LONGMONT, Colo. — A 17-year-old girl whose legs were severed while trying to hop a freight train was trying to get back to Fort Collins, Colo., where she attends Colorado State University, after a trip to Denver, police said Tuesday.
The teen's legs were detached at the knee when she fell under the train on Monday in Longmont, Colo., about 30 miles north of Denver and 30 miles south of Fort Collins.
Her parents identified the girl as Anna Beninati in a statement released through Denver Health, which lists her in serious condition. Beninati's parents live in Sandy, Utah, Longmont Police Cmdr. Jeff Satur said Tuesday.
Beninati repeatedly asked if she was going to die, said Kathy Poiry, a nurse who happened to be nearby and rushed to the girl's aid.
"I kept telling her she was not going to die," Poiry told the Longmont Times Call. "We told her she was going to lose her legs. We didn't sugar coat it for her."
Gary and Marian Jones are neighbors of the girl's family in Utah. Gary Jones described Beninati as sweet and intelligent. He said she already had her general college credits out of the way, and was going to jump directly into a medical therapy major.
"What a beautiful, intelligent and very confident young lady. And to hear this happening to her was tragic, I mean just tragic," Gary Jones said.
Beninati and three male companions got a ride in a car from Denver to Longmont earlier Monday and planned to ride the Burlington Northern Santa Fe train the rest of the way to Fort Collins, Satur said. Investigators don't know how they got to Denver, he said.
One of the males, a 17-year-old from Fort Collins, got aboard the train but quickly jumped off, suffering abrasions on his left arm, Satur said. His name wasn't released because he is a juvenile. Police had said earlier he was hurt when he was dragged by the train.
A 21-year-old man from the Denver suburb of Broomfield, Colo., got aboard the train and his whereabouts were unknown on Tuesday, Satur said. Investigators know his name but won't release it until they contact him.
Satur identified the third male as Charles Hamilton, 25, of Gillette, Wyo. He didn't get aboard the train and wasn't injured. Investigators believe he pulled the girl away from the train after she was hurt, Satur said.
Beninati's family declined interview requests but issued a statement saying they "are grateful to the outpouring of support for our daughter following this horrific accident yesterday." The family thanked first responders, hospitals and bystanders who helped their daughter.
Gary Jones said the girl's family will be able to pull together to face the tragedy. Her father is a doctor, he said.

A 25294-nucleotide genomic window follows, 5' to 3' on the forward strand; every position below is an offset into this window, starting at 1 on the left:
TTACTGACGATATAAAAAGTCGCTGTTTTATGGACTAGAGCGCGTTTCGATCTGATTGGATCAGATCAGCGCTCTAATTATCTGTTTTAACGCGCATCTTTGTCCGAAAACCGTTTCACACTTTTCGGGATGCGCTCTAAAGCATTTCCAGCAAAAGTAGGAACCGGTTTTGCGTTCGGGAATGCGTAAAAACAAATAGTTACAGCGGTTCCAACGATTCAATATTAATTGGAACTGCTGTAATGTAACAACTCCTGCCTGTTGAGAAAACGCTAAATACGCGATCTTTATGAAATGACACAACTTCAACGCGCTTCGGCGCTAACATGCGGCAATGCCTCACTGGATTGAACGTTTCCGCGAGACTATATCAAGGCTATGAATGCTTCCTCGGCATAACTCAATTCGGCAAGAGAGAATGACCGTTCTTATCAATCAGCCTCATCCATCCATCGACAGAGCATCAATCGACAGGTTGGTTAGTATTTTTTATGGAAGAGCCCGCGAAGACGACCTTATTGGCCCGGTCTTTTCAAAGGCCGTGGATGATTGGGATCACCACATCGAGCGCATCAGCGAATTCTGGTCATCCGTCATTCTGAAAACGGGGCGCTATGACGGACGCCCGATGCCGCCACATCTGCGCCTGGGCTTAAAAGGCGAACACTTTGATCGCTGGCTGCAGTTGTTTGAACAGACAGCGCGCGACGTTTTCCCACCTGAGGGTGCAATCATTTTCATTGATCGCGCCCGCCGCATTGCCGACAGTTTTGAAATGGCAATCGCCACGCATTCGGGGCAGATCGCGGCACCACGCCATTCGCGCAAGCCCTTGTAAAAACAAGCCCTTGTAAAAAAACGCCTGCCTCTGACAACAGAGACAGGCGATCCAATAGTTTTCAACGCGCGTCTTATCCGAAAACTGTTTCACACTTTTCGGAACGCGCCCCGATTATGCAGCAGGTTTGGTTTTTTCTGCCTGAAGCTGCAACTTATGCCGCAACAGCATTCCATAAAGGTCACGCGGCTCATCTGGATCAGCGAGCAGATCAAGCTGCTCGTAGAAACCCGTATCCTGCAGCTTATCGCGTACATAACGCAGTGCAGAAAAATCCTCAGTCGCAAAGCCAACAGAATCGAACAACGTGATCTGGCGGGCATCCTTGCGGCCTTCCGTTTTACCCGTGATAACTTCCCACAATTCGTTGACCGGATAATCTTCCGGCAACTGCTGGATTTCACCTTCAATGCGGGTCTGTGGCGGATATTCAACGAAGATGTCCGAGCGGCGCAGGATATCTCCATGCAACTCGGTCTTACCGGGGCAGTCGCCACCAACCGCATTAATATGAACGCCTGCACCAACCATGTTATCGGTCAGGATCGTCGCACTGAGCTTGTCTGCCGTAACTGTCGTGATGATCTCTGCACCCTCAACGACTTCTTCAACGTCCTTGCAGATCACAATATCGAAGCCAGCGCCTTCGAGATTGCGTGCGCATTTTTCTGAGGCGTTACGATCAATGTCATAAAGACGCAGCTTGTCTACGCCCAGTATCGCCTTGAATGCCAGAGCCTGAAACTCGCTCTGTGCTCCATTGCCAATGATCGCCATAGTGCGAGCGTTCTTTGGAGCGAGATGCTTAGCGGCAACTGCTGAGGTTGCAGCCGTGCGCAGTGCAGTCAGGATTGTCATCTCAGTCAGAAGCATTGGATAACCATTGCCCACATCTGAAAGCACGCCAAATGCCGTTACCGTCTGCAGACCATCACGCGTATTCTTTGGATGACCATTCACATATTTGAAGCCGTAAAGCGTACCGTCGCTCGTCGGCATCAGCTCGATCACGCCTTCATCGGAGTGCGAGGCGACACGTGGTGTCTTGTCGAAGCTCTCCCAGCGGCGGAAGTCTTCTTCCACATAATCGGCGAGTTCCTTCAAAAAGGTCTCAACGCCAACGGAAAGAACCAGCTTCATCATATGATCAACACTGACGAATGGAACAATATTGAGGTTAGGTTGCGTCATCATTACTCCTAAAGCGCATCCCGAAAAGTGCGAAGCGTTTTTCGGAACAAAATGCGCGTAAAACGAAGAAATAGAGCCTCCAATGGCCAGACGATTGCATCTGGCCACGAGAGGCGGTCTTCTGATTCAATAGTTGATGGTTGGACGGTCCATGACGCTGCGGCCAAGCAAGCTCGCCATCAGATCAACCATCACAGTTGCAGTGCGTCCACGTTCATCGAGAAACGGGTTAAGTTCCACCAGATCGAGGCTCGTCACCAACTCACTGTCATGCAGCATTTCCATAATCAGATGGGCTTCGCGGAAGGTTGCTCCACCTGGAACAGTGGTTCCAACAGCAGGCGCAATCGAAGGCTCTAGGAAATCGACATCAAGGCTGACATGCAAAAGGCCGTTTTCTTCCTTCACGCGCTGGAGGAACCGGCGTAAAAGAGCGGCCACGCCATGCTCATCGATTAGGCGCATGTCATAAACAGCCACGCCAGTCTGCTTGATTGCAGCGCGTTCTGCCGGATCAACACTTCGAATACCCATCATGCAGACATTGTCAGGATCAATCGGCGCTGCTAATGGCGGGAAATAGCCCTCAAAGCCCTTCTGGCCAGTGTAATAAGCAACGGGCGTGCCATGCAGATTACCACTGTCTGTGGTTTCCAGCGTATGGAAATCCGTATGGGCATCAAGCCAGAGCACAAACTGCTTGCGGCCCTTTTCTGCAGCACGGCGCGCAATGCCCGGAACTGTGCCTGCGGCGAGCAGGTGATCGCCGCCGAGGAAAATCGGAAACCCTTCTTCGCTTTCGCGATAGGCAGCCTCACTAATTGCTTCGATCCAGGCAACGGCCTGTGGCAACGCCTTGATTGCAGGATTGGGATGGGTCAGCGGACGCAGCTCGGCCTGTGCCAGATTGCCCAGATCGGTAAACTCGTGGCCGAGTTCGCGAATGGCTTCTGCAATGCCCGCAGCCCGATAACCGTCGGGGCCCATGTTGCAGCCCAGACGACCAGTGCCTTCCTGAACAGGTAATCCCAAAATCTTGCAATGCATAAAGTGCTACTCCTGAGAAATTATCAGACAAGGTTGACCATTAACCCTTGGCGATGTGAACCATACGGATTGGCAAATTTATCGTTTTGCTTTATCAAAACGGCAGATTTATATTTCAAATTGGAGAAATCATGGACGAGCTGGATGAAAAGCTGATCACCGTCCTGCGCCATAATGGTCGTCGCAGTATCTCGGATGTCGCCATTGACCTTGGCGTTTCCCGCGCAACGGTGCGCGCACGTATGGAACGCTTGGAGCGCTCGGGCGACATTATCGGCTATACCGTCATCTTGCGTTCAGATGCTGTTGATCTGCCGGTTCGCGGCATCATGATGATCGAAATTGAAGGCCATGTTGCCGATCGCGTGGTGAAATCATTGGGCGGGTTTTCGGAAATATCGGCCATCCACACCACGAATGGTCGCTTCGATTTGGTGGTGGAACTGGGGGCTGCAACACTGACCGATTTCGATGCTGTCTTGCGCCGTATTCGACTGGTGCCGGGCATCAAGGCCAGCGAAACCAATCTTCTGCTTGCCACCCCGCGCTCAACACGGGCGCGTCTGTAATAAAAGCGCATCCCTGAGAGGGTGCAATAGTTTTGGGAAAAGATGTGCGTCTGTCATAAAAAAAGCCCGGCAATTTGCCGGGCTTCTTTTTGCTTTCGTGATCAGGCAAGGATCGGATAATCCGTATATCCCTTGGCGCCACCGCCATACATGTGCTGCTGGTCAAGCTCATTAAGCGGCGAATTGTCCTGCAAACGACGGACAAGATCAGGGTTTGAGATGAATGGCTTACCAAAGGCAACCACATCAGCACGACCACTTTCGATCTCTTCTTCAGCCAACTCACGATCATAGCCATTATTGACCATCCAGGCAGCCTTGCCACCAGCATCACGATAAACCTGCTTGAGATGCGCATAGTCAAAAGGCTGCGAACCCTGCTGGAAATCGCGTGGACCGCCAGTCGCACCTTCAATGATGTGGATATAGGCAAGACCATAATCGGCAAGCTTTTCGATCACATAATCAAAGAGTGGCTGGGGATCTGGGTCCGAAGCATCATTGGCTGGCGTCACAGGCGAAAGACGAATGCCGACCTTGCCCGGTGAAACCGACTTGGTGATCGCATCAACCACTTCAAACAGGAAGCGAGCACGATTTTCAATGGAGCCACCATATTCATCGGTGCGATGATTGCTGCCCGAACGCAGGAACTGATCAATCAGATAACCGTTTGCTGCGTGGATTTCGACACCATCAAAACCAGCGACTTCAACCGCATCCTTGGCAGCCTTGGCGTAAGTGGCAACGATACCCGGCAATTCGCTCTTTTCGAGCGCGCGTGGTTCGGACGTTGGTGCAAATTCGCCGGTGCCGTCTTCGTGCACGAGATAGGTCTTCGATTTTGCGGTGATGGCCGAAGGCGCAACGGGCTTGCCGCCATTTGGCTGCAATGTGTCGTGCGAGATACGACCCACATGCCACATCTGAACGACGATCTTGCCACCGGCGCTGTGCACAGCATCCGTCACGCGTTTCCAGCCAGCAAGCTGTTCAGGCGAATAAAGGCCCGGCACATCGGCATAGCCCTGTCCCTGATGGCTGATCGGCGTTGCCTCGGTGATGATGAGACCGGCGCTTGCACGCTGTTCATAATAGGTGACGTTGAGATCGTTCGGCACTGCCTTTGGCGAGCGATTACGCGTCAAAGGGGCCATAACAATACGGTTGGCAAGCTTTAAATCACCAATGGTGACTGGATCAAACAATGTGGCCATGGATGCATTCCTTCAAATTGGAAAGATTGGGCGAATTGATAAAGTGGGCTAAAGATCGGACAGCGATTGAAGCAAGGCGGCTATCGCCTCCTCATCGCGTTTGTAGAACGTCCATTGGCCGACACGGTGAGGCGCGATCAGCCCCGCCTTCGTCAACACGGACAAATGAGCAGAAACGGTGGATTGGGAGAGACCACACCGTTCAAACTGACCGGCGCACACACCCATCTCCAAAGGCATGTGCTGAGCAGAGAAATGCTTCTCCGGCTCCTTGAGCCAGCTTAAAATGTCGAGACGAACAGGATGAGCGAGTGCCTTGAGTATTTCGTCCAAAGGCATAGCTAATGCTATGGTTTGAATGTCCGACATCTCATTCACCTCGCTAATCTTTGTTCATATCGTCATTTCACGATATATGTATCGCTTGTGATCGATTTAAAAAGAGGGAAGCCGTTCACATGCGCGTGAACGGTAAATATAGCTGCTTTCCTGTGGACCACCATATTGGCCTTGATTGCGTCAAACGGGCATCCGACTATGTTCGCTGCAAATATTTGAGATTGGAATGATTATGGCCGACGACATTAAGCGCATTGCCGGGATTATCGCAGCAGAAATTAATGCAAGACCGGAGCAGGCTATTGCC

"Boy, if there's any family that can pull it together, they will — strong people," he said. "They'll know how to deal with it."
He said he hopes Anna will continue to pursue a career in medicine.
"If she continues with her major, what kind of help is going to be to those that she's helping through the trauma? She's been there," he said. "And knowing her, she'll do one incredible job for people. She's sweet."
Colorado State University spokeswoman Dell Rae Moellenberg confirmed Beninati is a student there but said she couldn't release any other information.
The three males are not CSU students, Satur said. Hamilton and the 17-year-old boy were cited for trespassing.
Drugs and alcohol were not involved, police said.
The train had four locomotives and 118 cars, and the group tried to board the 33rd car, Satur said.
Satur said the train was moving 10 mph to 18 mph. Burlington Northern Santa Fe spokesman Andy Williams put the speed at 7 mph to 10 mph.
Police notified the train crew of the accident, and the train stopped about a quarter mile north of the accident, Williams said.
He said one person fled from the train but he didn't know whether it was the 21-year-old from Broomfield.
Nationwide, 442 pedestrians were killed and 388 were injured when they were struck by trains on railroad property in 2010, according to Operation Lifesaver, a nonprofit that promotes rail safety. The Federal Railroad Administration classifies the pedestrians as trespassers because they were on railroad property.
"Anytime you go onto our tracks or onto our right-of-way, you are trespassing," said Williams, the railroad spokesman.
In Colorado, four pedestrians were killed and six were injured when they were struck by trains in 2010.
Contributing: Molly Farmer, Deseret News